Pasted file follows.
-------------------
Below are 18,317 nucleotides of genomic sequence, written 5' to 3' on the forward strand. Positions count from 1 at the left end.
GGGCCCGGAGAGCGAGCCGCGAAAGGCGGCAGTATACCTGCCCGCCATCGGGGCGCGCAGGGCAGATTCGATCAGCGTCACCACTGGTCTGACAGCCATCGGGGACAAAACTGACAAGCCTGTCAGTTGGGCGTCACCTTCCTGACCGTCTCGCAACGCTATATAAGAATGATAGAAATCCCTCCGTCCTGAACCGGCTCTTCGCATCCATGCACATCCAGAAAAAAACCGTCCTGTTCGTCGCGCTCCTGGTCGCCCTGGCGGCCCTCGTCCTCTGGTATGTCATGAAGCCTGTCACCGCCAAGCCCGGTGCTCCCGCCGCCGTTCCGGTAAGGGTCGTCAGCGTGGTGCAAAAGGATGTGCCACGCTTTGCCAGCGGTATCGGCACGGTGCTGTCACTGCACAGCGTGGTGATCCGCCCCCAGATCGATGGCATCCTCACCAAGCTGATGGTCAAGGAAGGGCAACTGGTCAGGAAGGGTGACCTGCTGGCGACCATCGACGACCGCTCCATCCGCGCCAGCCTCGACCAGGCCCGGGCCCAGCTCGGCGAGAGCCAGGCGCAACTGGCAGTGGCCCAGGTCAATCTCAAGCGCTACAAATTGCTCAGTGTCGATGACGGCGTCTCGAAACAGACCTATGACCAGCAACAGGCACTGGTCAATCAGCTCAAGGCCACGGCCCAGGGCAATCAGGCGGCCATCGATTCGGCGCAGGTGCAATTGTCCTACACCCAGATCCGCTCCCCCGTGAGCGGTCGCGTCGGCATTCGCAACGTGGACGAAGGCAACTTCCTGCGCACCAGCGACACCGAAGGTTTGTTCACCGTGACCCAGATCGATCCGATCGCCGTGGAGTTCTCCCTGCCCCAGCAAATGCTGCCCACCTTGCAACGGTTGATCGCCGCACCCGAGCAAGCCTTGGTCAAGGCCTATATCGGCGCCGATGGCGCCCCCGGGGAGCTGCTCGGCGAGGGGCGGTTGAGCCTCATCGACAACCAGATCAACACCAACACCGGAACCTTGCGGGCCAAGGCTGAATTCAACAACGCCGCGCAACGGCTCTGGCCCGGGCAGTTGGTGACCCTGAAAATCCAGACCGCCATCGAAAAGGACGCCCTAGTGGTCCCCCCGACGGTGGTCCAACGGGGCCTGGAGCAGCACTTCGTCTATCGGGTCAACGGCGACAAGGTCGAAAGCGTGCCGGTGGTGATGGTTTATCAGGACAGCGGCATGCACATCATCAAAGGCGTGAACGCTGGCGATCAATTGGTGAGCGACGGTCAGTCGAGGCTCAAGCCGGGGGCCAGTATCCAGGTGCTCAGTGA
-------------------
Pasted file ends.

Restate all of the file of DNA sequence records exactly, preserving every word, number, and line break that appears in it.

Below are 18,317 nucleotides of genomic sequence, written 5' to 3' on the forward strand. Positions count from 1 at the left end.
GGGCCCGGAGAGCGAGCCGCGAAAGGCGGCAGTATACCTGCCCGCCATCGGGGCGCGCAGGGCAGATTCGATCAGCGTCACCACTGGTCTGACAGCCATCGGGGACAAAACTGACAAGCCTGTCAGTTGGGCGTCACCTTCCTGACCGTCTCGCAACGCTATATAAGAATGATAGAAATCCCTCCGTCCTGAACCGGCTCTTCGCATCCATGCACATCCAGAAAAAAACCGTCCTGTTCGTCGCGCTCCTGGTCGCCCTGGCGGCCCTCGTCCTCTGGTATGTCATGAAGCCTGTCACCGCCAAGCCCGGTGCTCCCGCCGCCGTTCCGGTAAGGGTCGTCAGCGTGGTGCAAAAGGATGTGCCACGCTTTGCCAGCGGTATCGGCACGGTGCTGTCACTGCACAGCGTGGTGATCCGCCCCCAGATCGATGGCATCCTCACCAAGCTGATGGTCAAGGAAGGGCAACTGGTCAGGAAGGGTGACCTGCTGGCGACCATCGACGACCGCTCCATCCGCGCCAGCCTCGACCAGGCCCGGGCCCAGCTCGGCGAGAGCCAGGCGCAACTGGCAGTGGCCCAGGTCAATCTCAAGCGCTACAAATTGCTCAGTGTCGATGACGGCGTCTCGAAACAGACCTATGACCAGCAACAGGCACTGGTCAATCAGCTCAAGGCCACGGCCCAGGGCAATCAGGCGGCCATCGATTCGGCGCAGGTGCAATTGTCCTACACCCAGATCCGCTCCCCCGTGAGCGGTCGCGTCGGCATTCGCAACGTGGACGAAGGCAACTTCCTGCGCACCAGCGACACCGAAGGTTTGTTCACCGTGACCCAGATCGATCCGATCGCCGTGGAGTTCTCCCTGCCCCAGCAAATGCTGCCCACCTTGCAACGGTTGATCGCCGCACCCGAGCAAGCCTTGGTCAAGGCCTATATCGGCGCCGATGGCGCCCCCGGGGAGCTGCTCGGCGAGGGGCGGTTGAGCCTCATCGACAACCAGATCAACACCAACACCGGAACCTTGCGGGCCAAGGCTGAATTCAACAACGCCGCGCAACGGCTCTGGCCCGGGCAGTTGGTGACCCTGAAAATCCAGACCGCCATCGAAAAGGACGCCCTAGTGGTCCCCCCGACGGTGGTCCAACGGGGCCTGGAGCAGCACTTCGTCTATCGGGTCAACGGCGACAAGGTCGAAAGCGTGCCGGTGGTGATGGTTTATCAGGACAGCGGCATGCACATCATCAAAGGCGTGAACGCTGGCGATCAATTGGTGAGCGACGGTCAGTCGAGGCTCAAGCCGGGGGCCAGTATCCAGGTGCTCAGTGA